- has a molar mass of 84.01
- it is polar
- it is a triangular planar molecule
- also known as baking powder
- this is a polar molecule because the Na and H have a positive charge and the O has a negative charge giving it two opposite charged poles
Intermolecular forces are the attracton between two stable molecules. There are four different types of intermolecular forces; london dispursion, dipole dipole, hydrogen bonding and iconic bonding. These different forces are formed for different reasons and have varing strengths. The intermolecular forces between two molecules of NaHCO3 are:
- London Dispursion: a very weak temporary dipole that is formed as the electrons move around the atom
- Dipole Dipole: the attraction between the positive pole of one polar molecule and the negative pole of another polar molecule, it is like a ionic bond but much weaker
- Hydogen Bonding: a attraction between the H of one molecule and the O,F,or N of a nearby molecule
Description:The grey dot in the center is the C, the three red dots are the O, the little white dot connected to the O to the right is the H, and the big blue dot on the left connected to the lefthand O is the Na.
A molecule's shape can be clasified using the VSEPER model which is, the valence electron pairs surrounding an atom repel one another, so the oribitals containing those electron pairs are oriented to be as far apart as possible. To clasify a molecule we must know its species type, the species type is written out as various forms of AXE. The A stands for the centeral atom, the X stands for the number of terminal atoms bonded to the centeral atom and the E stands for the number of unsaired pairs around the central atom. After we determine the molecule's species type we would look up the shape in a VSEPER table.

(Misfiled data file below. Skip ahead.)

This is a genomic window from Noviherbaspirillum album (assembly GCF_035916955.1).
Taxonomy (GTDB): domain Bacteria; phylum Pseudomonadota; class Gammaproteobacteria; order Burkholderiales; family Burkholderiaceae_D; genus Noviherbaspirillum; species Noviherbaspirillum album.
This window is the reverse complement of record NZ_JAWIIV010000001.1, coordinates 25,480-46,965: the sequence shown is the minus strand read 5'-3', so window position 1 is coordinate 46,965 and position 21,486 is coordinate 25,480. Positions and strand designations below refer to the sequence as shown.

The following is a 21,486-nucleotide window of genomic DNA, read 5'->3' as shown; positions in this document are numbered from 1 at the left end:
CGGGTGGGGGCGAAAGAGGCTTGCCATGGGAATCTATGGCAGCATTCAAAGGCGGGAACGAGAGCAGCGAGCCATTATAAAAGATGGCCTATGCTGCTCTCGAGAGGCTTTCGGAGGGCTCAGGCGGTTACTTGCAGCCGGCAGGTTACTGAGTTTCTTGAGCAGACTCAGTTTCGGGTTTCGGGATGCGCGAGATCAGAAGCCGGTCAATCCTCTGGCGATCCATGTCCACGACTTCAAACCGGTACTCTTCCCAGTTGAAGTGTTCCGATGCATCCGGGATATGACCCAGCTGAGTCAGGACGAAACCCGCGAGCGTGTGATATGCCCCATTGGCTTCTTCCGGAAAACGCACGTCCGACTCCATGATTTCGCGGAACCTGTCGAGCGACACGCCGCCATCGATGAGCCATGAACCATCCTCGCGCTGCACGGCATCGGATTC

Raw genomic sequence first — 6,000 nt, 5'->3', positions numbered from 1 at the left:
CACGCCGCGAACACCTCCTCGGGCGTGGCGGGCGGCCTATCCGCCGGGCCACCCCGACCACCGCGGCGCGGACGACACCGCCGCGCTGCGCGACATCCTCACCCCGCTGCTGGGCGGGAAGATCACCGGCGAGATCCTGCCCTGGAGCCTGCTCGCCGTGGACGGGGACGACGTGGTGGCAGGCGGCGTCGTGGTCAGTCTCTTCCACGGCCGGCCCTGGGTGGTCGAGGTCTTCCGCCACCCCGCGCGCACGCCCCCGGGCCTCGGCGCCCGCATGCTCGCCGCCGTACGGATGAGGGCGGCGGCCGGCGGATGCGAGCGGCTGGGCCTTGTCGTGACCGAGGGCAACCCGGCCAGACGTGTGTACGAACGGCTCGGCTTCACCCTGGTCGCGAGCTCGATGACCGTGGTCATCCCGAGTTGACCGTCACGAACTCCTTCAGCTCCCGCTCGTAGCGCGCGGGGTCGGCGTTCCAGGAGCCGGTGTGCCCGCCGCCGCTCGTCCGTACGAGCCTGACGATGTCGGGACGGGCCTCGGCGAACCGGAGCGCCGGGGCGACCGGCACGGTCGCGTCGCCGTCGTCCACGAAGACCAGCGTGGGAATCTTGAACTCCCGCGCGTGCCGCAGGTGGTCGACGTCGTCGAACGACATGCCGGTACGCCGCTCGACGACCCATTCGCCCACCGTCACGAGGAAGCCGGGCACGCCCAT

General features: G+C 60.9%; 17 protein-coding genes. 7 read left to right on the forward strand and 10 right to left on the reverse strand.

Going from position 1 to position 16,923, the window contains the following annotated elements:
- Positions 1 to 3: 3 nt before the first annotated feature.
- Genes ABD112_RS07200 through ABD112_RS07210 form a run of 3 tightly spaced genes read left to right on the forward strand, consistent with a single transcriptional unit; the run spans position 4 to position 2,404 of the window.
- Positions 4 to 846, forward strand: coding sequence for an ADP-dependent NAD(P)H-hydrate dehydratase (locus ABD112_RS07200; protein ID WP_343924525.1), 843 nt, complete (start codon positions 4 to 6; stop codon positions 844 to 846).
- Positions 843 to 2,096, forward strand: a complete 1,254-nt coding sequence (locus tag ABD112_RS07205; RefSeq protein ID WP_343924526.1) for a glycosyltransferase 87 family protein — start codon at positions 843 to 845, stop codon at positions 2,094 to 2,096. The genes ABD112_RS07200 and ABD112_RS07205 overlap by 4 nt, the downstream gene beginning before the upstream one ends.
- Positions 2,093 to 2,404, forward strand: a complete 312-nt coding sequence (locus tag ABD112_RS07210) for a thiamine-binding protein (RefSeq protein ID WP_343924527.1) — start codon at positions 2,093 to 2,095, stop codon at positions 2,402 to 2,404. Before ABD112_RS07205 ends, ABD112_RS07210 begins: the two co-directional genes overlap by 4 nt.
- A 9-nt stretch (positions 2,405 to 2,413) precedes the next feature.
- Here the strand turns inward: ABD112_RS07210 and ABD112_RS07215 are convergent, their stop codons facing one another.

So using this model we can determine that there are three Xs and no Es because there is a double bond between the single oxygen and the central atom, which would make it a AX3. When we look up AX3 in a VSEPER table we can clasify it as a Triangular planar molecule, which has 3 terminal atoms placed at 120 degree angles form each other.
Why do we need NaHCO3?
Well what can't NaHCO3 aka baking soda do? It is used in...
- cooking: to help dough rise
- medicine: to help treat heartburn, prevent blister and scaring for burns, treat asprin overdose, relieve insect bites
- hygine: as an exfoliant for skin, mouthwash and alternative to toothpaste
- cleaning agent: to remove tarnish from silver, added to laundry to remove odors and stains
- deodorizing: to eleminate odor from refrigerators and freezers